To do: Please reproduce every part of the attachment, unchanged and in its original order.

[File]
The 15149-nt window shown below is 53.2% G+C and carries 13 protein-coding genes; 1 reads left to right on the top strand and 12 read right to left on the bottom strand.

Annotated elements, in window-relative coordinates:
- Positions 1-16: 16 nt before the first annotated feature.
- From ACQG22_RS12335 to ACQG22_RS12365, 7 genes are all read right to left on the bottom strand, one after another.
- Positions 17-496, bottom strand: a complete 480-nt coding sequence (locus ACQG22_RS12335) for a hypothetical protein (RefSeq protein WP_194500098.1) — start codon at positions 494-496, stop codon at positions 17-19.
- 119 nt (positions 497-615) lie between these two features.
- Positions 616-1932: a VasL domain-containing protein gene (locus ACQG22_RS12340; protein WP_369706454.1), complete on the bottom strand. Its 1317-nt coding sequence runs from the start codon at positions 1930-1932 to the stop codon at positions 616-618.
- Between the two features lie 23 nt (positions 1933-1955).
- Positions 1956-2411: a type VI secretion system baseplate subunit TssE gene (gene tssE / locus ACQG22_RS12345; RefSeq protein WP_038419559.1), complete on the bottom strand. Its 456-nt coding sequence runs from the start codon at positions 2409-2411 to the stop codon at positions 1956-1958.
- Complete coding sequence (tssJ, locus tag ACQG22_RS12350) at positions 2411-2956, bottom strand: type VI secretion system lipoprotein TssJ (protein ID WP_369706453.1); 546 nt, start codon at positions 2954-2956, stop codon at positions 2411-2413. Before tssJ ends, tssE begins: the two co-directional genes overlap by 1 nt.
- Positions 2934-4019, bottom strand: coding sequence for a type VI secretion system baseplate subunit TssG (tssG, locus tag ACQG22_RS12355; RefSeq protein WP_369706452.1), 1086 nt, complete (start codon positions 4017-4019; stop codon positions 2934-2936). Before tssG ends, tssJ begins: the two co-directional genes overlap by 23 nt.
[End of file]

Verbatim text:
The 15149-nt window shown below is 53.2% G+C and carries 13 protein-coding genes; 1 reads left to right on the top strand and 12 read right to left on the bottom strand.

Annotated elements, in window-relative coordinates:
- Positions 1-16: 16 nt before the first annotated feature.
- From ACQG22_RS12335 to ACQG22_RS12365, 7 genes are all read right to left on the bottom strand, one after another.
- Positions 17-496, bottom strand: a complete 480-nt coding sequence (locus ACQG22_RS12335) for a hypothetical protein (RefSeq protein WP_194500098.1) — start codon at positions 494-496, stop codon at positions 17-19.
- 119 nt (positions 497-615) lie between these two features.
- Positions 616-1932: a VasL domain-containing protein gene (locus ACQG22_RS12340; protein WP_369706454.1), complete on the bottom strand. Its 1317-nt coding sequence runs from the start codon at positions 1930-1932 to the stop codon at positions 616-618.
- Between the two features lie 23 nt (positions 1933-1955).
- Positions 1956-2411: a type VI secretion system baseplate subunit TssE gene (gene tssE / locus ACQG22_RS12345; RefSeq protein WP_038419559.1), complete on the bottom strand. Its 456-nt coding sequence runs from the start codon at positions 2409-2411 to the stop codon at positions 1956-1958.
- Complete coding sequence (tssJ, locus tag ACQG22_RS12350) at positions 2411-2956, bottom strand: type VI secretion system lipoprotein TssJ (protein ID WP_369706453.1); 546 nt, start codon at positions 2954-2956, stop codon at positions 2411-2413. Before tssJ ends, tssE begins: the two co-directional genes overlap by 1 nt.
- Positions 2934-4019, bottom strand: coding sequence for a type VI secretion system baseplate subunit TssG (tssG, locus tag ACQG22_RS12355; RefSeq protein WP_369706452.1), 1086 nt, complete (start codon positions 4017-4019; stop codon positions 2934-2936). Before tssG ends, tssJ begins: the two co-directional genes overlap by 23 nt.